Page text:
A. Yes. The timing was perfect. I had already had my first session before he did his program. Right after he had it, I sent out that press release, thinking now was the time to do it.

Q. What goes on in a session?

A. One of my other cooking class students happened to be the superintendent of schools in Raymond, Dr. Jean Richards. I told her I was looking for a school that would let me come in, free of charge, and let me work with their food service staff, let them be my guinea pigs, so I could learn how to teach, learn what they need to work within these guidelines but still make food that was healthy.

At the first session, there were 17 food staff members from across the entire Raymond school system.

I brought in with me a big batch of plain brown rice with nothing in it. I passed it out in sample cups for everybody to try. It wasn’t very tasty. Then I took the brown rice, added healthy olive oil, a little bit of salt, a little bit of pepper, stirred it up and passed it around again.

Not bad. They were in control of every ingredient that went in there. So rather than butter, we used olive oil. Control the salt.

Now, let’s add some herbs, then a little bit of feta cheese. They said, “Oh, our kids will never eat feta cheese.”

Do not underestimate the palates of kids. If they learn how something tastes or why it tastes that way, they’re ready for that.

So mix white rice with the brown – which is a whole grain and a great way to get whole grains into their diets. Start with 75 percent white, 25 percent brown and try that for two weeks. Then 50-50. It works.

You can make a simple stir fry using commodity foods like broccoli and peas, put it over brown rice and add a simple Asian sauce you can make that keeps in the refrigerator or freezes.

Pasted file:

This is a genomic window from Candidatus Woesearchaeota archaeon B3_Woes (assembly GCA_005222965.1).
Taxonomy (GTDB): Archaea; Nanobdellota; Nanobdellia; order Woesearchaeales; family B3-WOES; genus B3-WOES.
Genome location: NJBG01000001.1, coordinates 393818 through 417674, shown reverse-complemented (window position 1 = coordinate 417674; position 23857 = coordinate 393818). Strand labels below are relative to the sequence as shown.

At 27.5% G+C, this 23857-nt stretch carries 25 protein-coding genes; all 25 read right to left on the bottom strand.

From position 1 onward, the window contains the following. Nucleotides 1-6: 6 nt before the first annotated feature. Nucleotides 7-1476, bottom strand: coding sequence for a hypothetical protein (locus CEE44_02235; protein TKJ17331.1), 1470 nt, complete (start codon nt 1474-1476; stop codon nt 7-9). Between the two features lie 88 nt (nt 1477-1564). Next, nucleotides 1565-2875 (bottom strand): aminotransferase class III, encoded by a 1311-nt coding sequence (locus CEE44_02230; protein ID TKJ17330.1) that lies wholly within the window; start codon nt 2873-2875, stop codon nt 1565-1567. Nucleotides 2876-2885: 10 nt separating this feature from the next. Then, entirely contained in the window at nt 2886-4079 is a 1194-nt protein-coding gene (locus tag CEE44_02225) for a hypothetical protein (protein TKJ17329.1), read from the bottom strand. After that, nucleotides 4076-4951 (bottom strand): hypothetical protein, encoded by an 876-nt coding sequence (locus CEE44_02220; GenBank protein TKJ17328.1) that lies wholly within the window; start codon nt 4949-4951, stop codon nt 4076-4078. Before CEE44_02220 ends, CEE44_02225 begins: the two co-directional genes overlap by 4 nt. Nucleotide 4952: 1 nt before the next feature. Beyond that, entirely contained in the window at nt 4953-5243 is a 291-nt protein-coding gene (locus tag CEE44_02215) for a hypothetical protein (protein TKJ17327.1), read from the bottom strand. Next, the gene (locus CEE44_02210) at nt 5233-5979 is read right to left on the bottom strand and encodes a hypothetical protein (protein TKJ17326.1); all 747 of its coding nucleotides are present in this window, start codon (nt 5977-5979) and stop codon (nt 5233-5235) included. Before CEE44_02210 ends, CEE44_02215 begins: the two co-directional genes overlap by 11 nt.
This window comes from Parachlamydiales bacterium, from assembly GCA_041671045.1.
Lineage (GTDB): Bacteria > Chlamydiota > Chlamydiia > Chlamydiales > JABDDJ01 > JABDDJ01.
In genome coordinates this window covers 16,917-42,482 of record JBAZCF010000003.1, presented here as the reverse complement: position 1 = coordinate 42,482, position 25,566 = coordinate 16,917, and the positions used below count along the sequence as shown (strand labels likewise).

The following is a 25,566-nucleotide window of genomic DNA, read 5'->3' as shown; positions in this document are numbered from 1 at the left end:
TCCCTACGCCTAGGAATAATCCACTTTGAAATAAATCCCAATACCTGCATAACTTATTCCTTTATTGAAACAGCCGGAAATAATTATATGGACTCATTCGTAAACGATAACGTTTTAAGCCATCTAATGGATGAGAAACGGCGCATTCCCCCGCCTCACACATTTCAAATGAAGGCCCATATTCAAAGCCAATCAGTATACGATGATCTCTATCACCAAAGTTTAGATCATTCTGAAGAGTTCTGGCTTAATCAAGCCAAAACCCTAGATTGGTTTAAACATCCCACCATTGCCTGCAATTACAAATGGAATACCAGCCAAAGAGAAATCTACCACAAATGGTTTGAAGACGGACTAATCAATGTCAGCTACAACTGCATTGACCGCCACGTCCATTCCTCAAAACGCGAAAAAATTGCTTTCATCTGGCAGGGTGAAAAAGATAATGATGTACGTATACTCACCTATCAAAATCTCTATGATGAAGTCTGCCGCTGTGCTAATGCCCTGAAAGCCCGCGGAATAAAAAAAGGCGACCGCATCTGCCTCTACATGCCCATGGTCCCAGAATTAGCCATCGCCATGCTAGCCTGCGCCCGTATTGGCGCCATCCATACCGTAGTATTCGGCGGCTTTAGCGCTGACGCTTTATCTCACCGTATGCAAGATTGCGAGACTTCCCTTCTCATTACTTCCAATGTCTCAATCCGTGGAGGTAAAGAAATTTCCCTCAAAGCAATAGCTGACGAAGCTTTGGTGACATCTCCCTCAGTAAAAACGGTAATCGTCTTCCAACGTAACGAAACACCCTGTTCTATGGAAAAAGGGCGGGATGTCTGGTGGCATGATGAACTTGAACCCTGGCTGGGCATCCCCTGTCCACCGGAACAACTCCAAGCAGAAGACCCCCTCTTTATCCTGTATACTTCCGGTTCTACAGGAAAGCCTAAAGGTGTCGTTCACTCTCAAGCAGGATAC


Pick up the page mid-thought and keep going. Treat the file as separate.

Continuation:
Q. Tackling school lunch programs sounds like it’s a challenge.

A. There are a lot of barriers to cafeteria staff as far as training goes.

Number one, it’s the appreciation and understanding that the food staff at your school is just as influential on your children’s education as the teachers.

In schools that receive a lot of free and reduced (cost) lunches, that may be the best meal of the day for some children – the healthiest meal of the day.

If we’re not providing the healthiest meal of the day, then they continue to be eating things that are not feeding their brains. We all know this – what we eat influences how we perform during the day.

Food service staff are hourly employees, so their days are structured differently, their contracts are done differently.

Many do have training in their contracts, but training provided for them is on a weekend. A dedicated employee may give up their Saturday, but they’re not necessarily getting paid for that.

Some have to pay for the program themselves, and may be reimbursed or may not be.

The other barrier to them is the USDA guidelines. They are very outdated, but they are trying to improve them.

The lunches have to have a certain amount of vegetables available to the kids, a certain number of foods, to get the free and reduced lunch program. The amount of money schools receive from the government is based on how many free and reduced lunches they provide.

They also rely on government commodity foods – they meet the government guidelines, but remember they are very out of date. Your goal for your bottom line is to use as many of the commodity foods as possible.

So there are a lot of things that come into play.